3 April 2008: Following Census reports identifying a sharp decline in youth and religious affiliation in the last decade, Australian Catholic University (ACU) has established a research study into the triggers that maintain a connection between young people and the church.
The “Engagement of Youth in Churches” study was conducted by sociologists and psychologists from ACU and research partner Monash University to better understand the qualities that youth ministry programs require to successfully engage young people.
Headed by ACU Professor Ruth Webber, the study drew insights from youth ministry leaders across several congregations including Catholic, Anglican, Uniting and Church of Christ denominations.
Results showed a multitude of factors resulting in successful youth ministry including high numbers within youth groups, a balance between having fun and providing service to others, a split between age groups to encourage exposure to people of diverse ages and the development and maintenance of strong links with local schools.
Professor Webber found groups were able to grow most effectively when skills and knowledge could be transferred from older youth to younger members.
“This study has shown that youth ministry requires a professional approach that provides regular and systematic training for both young people and leaders to enable them to mentor others,” she said.
“Within this model, 16 year- olds can help pass on their skills and knowledge to 14 year olds, who in turn can do the same for younger members; it is about creating a talented, caring and responsible community of young Christians.”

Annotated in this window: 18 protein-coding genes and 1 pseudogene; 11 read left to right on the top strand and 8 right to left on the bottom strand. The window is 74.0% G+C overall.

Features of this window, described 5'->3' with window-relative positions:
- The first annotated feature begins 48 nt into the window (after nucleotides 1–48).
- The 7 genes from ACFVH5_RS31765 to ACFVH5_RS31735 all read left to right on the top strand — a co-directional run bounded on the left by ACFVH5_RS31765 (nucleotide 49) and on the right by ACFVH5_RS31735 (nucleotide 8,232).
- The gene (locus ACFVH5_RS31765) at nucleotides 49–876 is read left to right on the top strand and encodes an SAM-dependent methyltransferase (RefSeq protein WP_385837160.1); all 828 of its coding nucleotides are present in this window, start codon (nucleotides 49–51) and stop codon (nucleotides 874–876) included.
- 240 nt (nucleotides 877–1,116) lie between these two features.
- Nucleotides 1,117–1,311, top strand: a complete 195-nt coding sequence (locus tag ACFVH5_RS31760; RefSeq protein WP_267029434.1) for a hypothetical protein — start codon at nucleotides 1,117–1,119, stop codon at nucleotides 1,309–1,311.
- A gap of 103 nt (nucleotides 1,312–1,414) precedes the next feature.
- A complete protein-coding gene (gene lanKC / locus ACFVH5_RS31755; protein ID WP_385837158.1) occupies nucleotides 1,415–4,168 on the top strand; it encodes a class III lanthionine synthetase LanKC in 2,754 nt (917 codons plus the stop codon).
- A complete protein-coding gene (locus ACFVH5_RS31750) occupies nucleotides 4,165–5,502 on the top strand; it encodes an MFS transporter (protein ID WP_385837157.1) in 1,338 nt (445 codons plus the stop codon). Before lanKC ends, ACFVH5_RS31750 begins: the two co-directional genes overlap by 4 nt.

The study also uncovered the underlying mechanics which result in thriving youth groups, with the ‘bottom-up’ method - whereby a small number of young people are provided with programs based on their personal interests and values - proving most successful.
Among the most notable findings was the need for strong support of youth ministry by the parish or clergy and the professional training of youth leaders, which were seen as higher priorities than issues of funding.
The research project was supported by Melbourne schools Xavier College and Genazzano College and the Baroondara Deanery Group.
Australian Catholic University (ACU) established as Australia’s only Catholic, national, publicly funded university is open to all. The University empowers its students and staff with a strong sense of social responsibility and concern for the moral and ethical dimensions of their study and their professional and personal lives.